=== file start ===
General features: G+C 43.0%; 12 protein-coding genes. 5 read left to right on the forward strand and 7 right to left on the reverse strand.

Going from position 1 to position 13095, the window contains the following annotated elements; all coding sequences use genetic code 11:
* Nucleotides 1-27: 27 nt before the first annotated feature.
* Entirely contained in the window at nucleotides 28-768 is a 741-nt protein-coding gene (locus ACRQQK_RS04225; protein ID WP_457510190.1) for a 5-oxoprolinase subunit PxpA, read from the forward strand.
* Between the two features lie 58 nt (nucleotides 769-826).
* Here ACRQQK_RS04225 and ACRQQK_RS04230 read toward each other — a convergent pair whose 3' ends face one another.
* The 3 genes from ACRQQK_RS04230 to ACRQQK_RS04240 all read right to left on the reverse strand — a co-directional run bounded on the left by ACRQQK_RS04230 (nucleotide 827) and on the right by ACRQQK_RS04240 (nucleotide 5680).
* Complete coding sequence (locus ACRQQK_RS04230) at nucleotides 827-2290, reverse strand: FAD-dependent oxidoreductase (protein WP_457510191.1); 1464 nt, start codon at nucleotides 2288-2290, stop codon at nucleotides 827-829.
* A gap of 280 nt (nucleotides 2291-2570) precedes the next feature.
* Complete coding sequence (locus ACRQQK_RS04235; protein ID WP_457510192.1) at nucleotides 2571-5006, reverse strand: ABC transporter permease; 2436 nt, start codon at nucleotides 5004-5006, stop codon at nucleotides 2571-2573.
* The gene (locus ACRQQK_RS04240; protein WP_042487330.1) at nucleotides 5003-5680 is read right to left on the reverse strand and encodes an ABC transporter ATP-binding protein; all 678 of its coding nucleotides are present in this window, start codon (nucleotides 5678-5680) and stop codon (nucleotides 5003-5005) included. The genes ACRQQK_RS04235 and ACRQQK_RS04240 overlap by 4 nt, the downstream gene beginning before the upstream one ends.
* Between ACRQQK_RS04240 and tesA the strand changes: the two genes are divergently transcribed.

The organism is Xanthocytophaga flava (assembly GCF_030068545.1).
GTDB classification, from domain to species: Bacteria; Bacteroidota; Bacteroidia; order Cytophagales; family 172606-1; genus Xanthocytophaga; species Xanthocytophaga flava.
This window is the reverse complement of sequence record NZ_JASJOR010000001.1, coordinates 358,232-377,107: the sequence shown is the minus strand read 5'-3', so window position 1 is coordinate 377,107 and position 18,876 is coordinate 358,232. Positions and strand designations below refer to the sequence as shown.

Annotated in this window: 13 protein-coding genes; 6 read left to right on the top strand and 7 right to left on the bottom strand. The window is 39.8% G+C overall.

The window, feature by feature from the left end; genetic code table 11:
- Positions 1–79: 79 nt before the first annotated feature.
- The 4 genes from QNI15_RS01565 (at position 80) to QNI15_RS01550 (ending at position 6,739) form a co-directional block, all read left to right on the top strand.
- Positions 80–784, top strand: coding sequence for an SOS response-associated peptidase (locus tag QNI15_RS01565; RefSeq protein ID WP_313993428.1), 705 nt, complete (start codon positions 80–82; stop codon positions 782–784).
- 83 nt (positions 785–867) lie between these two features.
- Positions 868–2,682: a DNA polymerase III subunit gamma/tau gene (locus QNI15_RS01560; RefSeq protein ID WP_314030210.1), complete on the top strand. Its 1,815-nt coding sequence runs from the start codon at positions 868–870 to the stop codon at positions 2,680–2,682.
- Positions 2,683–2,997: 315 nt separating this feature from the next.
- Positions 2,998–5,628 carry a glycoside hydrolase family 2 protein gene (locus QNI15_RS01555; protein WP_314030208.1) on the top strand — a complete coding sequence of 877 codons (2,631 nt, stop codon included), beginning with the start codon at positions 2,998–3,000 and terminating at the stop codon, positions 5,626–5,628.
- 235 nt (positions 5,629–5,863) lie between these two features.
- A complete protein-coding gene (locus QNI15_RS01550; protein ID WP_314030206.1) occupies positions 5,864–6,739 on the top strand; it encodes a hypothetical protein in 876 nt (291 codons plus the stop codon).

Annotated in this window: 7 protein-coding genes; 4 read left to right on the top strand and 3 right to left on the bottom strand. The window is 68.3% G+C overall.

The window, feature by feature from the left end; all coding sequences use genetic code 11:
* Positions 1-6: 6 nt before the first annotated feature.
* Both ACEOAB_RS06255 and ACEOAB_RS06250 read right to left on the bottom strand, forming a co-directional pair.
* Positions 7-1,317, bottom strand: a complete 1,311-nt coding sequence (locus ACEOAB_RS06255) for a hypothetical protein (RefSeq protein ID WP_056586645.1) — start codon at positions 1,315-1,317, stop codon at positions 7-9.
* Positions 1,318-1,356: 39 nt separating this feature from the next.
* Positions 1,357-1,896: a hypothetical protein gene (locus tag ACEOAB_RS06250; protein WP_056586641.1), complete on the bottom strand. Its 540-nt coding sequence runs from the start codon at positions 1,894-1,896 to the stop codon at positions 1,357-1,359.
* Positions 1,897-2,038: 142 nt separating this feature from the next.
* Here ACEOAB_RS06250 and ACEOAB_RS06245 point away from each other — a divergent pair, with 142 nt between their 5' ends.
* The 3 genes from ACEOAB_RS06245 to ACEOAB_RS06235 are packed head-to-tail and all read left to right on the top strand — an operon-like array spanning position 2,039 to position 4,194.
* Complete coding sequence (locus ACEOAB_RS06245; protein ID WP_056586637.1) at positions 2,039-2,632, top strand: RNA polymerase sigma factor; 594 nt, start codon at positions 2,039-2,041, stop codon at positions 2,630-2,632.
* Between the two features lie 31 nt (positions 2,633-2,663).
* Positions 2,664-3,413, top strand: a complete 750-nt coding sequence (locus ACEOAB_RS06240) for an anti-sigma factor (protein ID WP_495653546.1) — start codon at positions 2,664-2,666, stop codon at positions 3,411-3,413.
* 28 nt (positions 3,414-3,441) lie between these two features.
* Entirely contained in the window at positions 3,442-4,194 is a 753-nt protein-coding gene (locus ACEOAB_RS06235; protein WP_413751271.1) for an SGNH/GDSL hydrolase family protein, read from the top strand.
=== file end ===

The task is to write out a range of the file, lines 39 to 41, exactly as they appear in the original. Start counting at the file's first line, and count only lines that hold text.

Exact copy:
* Positions 2,664-3,413, top strand: a complete 750-nt coding sequence (locus ACEOAB_RS06240) for an anti-sigma factor (protein ID WP_495653546.1) — start codon at positions 2,664-2,666, stop codon at positions 3,411-3,413.
* 28 nt (positions 3,414-3,441) lie between these two features.
* Entirely contained in the window at positions 3,442-4,194 is a 753-nt protein-coding gene (locus ACEOAB_RS06235; protein WP_413751271.1) for an SGNH/GDSL hydrolase family protein, read from the top strand.